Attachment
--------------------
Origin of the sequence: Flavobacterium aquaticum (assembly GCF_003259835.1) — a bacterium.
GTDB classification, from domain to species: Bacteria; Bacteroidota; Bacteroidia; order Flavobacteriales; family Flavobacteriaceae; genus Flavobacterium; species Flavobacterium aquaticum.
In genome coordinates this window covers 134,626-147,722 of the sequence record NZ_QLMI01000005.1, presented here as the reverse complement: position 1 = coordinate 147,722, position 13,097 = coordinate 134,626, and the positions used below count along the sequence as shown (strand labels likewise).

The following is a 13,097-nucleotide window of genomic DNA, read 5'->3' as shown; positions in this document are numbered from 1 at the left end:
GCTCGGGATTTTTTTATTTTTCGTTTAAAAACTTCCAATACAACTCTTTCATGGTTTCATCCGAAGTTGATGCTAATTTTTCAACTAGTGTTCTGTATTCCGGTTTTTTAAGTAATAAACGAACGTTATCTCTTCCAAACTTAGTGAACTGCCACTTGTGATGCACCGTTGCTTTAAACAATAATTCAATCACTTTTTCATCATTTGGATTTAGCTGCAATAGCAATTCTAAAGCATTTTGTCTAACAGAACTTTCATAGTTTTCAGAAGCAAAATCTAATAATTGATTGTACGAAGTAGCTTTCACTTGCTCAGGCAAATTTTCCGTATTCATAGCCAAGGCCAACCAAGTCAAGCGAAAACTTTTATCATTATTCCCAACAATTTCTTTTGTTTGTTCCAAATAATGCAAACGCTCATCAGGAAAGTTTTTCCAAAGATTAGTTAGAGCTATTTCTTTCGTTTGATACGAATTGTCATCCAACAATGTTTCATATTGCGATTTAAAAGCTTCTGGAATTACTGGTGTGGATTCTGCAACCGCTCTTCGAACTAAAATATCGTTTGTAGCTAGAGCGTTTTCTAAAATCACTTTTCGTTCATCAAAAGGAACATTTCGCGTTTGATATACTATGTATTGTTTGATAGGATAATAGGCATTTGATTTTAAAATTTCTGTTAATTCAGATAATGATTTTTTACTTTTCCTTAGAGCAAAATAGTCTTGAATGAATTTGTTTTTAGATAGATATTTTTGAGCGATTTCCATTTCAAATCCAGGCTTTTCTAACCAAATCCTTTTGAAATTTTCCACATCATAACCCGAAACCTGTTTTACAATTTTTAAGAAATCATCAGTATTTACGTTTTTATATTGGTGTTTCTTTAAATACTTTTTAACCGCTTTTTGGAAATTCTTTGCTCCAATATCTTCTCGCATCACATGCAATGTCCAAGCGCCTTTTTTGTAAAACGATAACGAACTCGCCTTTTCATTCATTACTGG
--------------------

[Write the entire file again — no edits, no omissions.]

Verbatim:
Origin of the sequence: Flavobacterium aquaticum (assembly GCF_003259835.1) — a bacterium.
GTDB classification, from domain to species: Bacteria; Bacteroidota; Bacteroidia; order Flavobacteriales; family Flavobacteriaceae; genus Flavobacterium; species Flavobacterium aquaticum.
In genome coordinates this window covers 134,626-147,722 of the sequence record NZ_QLMI01000005.1, presented here as the reverse complement: position 1 = coordinate 147,722, position 13,097 = coordinate 134,626, and the positions used below count along the sequence as shown (strand labels likewise).

The following is a 13,097-nucleotide window of genomic DNA, read 5'->3' as shown; positions in this document are numbered from 1 at the left end:
GCTCGGGATTTTTTTATTTTTCGTTTAAAAACTTCCAATACAACTCTTTCATGGTTTCATCCGAAGTTGATGCTAATTTTTCAACTAGTGTTCTGTATTCCGGTTTTTTAAGTAATAAACGAACGTTATCTCTTCCAAACTTAGTGAACTGCCACTTGTGATGCACCGTTGCTTTAAACAATAATTCAATCACTTTTTCATCATTTGGATTTAGCTGCAATAGCAATTCTAAAGCATTTTGTCTAACAGAACTTTCATAGTTTTCAGAAGCAAAATCTAATAATTGATTGTACGAAGTAGCTTTCACTTGCTCAGGCAAATTTTCCGTATTCATAGCCAAGGCCAACCAAGTCAAGCGAAAACTTTTATCATTATTCCCAACAATTTCTTTTGTTTGTTCCAAATAATGCAAACGCTCATCAGGAAAGTTTTTCCAAAGATTAGTTAGAGCTATTTCTTTCGTTTGATACGAATTGTCATCCAACAATGTTTCATATTGCGATTTAAAAGCTTCTGGAATTACTGGTGTGGATTCTGCAACCGCTCTTCGAACTAAAATATCGTTTGTAGCTAGAGCGTTTTCTAAAATCACTTTTCGTTCATCAAAAGGAACATTTCGCGTTTGATATACTATGTATTGTTTGATAGGATAATAGGCATTTGATTTTAAAATTTCTGTTAATTCAGATAATGATTTTTTACTTTTCCTTAGAGCAAAATAGTCTTGAATGAATTTGTTTTTAGATAGATATTTTTGAGCGATTTCCATTTCAAATCCAGGCTTTTCTAACCAAATCCTTTTGAAATTTTCCACATCATAACCCGAAACCTGTTTTACAATTTTTAAGAAATCATCAGTATTTACGTTTTTATATTGGTGTTTCTTTAAATACTTTTTAACCGCTTTTTGGAAATTCTTTGCTCCAATATCTTCTCGCATCACATGCAATGTCCAAGCGCCTTTTTTGTAAAACGATAACGAACTCGCCTTTTCATTCATTACTGG